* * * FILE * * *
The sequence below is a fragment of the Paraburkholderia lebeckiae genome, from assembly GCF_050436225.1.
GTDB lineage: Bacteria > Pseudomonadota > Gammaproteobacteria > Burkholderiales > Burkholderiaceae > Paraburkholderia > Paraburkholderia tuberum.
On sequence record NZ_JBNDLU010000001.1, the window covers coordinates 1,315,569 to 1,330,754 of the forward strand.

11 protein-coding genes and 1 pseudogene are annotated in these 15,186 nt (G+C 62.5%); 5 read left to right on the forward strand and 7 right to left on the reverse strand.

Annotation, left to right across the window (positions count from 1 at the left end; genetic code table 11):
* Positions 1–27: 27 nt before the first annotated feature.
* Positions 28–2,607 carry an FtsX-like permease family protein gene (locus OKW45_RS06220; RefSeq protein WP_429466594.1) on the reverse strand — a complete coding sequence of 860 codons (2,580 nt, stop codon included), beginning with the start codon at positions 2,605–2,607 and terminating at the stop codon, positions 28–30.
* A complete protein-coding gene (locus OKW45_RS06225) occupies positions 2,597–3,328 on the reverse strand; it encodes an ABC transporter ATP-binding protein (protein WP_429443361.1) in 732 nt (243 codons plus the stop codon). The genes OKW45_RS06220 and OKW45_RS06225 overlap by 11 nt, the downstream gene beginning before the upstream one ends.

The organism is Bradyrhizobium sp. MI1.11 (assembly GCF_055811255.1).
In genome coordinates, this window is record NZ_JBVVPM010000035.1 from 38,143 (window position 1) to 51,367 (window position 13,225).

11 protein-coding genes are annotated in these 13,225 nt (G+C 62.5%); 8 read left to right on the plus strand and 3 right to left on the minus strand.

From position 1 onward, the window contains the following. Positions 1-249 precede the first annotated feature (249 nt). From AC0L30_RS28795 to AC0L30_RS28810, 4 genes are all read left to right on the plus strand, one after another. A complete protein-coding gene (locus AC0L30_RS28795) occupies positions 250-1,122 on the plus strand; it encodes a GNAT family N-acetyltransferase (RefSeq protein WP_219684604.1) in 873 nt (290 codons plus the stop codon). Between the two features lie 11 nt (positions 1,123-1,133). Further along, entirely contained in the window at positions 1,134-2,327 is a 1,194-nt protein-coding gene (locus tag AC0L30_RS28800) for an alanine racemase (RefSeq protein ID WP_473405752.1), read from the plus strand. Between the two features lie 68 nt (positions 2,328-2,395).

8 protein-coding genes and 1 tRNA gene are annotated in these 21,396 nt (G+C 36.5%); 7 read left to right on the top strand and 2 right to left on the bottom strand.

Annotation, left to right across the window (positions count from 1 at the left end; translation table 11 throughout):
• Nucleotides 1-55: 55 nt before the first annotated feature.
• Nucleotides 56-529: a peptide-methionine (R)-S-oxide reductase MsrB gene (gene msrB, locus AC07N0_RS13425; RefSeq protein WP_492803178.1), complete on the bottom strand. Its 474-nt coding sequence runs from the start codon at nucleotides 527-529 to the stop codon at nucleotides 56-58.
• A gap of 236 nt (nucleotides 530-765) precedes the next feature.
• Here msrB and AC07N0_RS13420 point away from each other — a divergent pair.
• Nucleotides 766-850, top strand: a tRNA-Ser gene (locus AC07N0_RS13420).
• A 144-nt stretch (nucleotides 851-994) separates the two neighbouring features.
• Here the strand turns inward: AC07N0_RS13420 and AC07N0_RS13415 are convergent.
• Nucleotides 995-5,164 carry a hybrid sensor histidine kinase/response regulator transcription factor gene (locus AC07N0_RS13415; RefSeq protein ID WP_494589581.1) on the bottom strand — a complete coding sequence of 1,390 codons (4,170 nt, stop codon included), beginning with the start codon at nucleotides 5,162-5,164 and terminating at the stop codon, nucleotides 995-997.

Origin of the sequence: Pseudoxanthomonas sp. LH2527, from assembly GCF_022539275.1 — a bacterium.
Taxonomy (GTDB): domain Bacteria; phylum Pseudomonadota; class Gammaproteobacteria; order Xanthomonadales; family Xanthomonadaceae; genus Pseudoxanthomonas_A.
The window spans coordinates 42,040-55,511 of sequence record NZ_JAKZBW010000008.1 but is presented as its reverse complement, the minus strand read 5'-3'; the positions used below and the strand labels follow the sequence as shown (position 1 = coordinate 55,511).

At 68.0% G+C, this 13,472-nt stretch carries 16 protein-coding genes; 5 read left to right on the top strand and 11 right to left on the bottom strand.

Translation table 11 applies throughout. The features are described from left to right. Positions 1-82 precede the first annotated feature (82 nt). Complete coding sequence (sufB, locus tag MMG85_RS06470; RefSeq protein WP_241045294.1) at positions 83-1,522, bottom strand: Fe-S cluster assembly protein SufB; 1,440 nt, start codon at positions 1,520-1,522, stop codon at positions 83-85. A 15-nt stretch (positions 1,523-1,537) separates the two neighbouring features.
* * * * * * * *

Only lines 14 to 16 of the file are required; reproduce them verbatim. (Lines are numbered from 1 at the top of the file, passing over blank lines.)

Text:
Annotation, left to right across the window (positions count from 1 at the left end; translation table 11 throughout):
• Nucleotides 1-55: 55 nt before the first annotated feature.
• Nucleotides 56-529: a peptide-methionine (R)-S-oxide reductase MsrB gene (gene msrB, locus AC07N0_RS13425; RefSeq protein WP_492803178.1), complete on the bottom strand. Its 474-nt coding sequence runs from the start codon at nucleotides 527-529 to the stop codon at nucleotides 56-58.